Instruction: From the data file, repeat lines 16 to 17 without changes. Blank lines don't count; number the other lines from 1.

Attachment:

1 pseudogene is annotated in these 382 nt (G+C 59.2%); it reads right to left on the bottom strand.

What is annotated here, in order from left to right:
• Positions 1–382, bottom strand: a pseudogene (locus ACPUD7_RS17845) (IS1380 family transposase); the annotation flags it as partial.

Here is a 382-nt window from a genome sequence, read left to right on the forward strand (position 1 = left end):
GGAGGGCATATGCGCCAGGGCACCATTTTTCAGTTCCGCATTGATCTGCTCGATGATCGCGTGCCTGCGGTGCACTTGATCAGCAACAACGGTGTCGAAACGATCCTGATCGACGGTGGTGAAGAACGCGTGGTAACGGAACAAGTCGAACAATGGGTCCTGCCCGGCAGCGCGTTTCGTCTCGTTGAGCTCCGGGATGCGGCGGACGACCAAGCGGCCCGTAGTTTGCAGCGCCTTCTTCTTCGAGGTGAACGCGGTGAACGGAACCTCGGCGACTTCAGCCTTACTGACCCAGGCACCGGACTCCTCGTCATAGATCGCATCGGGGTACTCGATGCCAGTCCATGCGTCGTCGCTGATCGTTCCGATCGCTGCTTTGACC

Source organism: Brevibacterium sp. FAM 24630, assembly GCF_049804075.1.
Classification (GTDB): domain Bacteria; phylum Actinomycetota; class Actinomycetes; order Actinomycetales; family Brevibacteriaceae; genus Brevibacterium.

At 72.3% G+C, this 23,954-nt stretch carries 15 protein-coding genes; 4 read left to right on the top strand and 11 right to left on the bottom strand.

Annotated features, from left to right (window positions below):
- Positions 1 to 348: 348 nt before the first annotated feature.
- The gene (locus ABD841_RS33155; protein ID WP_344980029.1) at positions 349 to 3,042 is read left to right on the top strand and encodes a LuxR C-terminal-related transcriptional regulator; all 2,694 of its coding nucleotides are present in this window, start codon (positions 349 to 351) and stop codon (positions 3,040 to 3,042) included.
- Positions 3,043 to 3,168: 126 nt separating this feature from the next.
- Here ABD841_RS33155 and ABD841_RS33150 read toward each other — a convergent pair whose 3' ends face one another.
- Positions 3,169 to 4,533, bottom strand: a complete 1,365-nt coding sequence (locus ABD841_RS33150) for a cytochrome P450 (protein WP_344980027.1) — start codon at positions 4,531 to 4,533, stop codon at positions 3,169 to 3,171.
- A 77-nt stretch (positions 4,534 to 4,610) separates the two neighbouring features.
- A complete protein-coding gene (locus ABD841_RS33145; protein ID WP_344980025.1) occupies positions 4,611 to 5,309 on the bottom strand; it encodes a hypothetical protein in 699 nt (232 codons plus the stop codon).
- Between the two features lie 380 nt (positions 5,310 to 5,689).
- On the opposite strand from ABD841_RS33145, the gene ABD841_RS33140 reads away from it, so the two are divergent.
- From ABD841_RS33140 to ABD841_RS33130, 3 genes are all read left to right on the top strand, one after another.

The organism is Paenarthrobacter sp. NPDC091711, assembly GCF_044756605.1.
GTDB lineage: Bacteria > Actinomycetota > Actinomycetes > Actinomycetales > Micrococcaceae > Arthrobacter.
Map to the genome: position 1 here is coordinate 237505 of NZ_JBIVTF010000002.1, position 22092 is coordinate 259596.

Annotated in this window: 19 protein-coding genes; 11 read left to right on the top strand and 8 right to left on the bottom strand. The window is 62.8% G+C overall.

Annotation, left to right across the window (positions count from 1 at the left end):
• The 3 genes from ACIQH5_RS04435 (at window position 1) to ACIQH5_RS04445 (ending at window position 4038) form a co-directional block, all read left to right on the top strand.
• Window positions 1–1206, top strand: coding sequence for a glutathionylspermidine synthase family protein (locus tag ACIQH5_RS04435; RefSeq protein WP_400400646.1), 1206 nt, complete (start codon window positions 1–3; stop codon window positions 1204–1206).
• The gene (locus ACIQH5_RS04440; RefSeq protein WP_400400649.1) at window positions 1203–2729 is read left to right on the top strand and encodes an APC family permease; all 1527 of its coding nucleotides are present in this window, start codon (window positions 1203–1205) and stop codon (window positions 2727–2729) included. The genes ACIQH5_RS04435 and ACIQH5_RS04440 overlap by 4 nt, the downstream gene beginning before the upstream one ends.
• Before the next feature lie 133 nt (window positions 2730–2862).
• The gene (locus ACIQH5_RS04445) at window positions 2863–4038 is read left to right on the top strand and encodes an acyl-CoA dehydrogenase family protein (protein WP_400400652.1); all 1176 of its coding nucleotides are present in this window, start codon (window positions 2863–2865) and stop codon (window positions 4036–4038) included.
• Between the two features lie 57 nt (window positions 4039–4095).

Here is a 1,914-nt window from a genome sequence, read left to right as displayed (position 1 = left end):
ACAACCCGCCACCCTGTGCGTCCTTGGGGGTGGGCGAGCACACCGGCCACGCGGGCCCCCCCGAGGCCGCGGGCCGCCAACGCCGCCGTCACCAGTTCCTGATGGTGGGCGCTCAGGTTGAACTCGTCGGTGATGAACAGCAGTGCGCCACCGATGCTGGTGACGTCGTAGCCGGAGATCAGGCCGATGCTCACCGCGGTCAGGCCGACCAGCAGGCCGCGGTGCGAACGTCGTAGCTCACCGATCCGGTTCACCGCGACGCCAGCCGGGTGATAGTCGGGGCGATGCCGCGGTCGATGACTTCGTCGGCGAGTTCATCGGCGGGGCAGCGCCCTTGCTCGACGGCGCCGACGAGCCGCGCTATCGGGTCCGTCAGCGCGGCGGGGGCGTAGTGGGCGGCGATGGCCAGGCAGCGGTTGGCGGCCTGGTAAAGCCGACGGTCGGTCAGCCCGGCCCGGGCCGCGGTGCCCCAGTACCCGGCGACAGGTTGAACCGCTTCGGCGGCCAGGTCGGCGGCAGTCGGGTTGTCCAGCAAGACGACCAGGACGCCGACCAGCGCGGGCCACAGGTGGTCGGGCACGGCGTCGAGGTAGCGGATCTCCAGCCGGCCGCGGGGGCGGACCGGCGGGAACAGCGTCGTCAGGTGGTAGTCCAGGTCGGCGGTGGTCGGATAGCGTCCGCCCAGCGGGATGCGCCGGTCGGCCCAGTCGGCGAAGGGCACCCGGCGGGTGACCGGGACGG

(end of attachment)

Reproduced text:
- A complete protein-coding gene (locus ABD841_RS33145; protein ID WP_344980025.1) occupies positions 4,611 to 5,309 on the bottom strand; it encodes a hypothetical protein in 699 nt (232 codons plus the stop codon).
- Between the two features lie 380 nt (positions 5,310 to 5,689).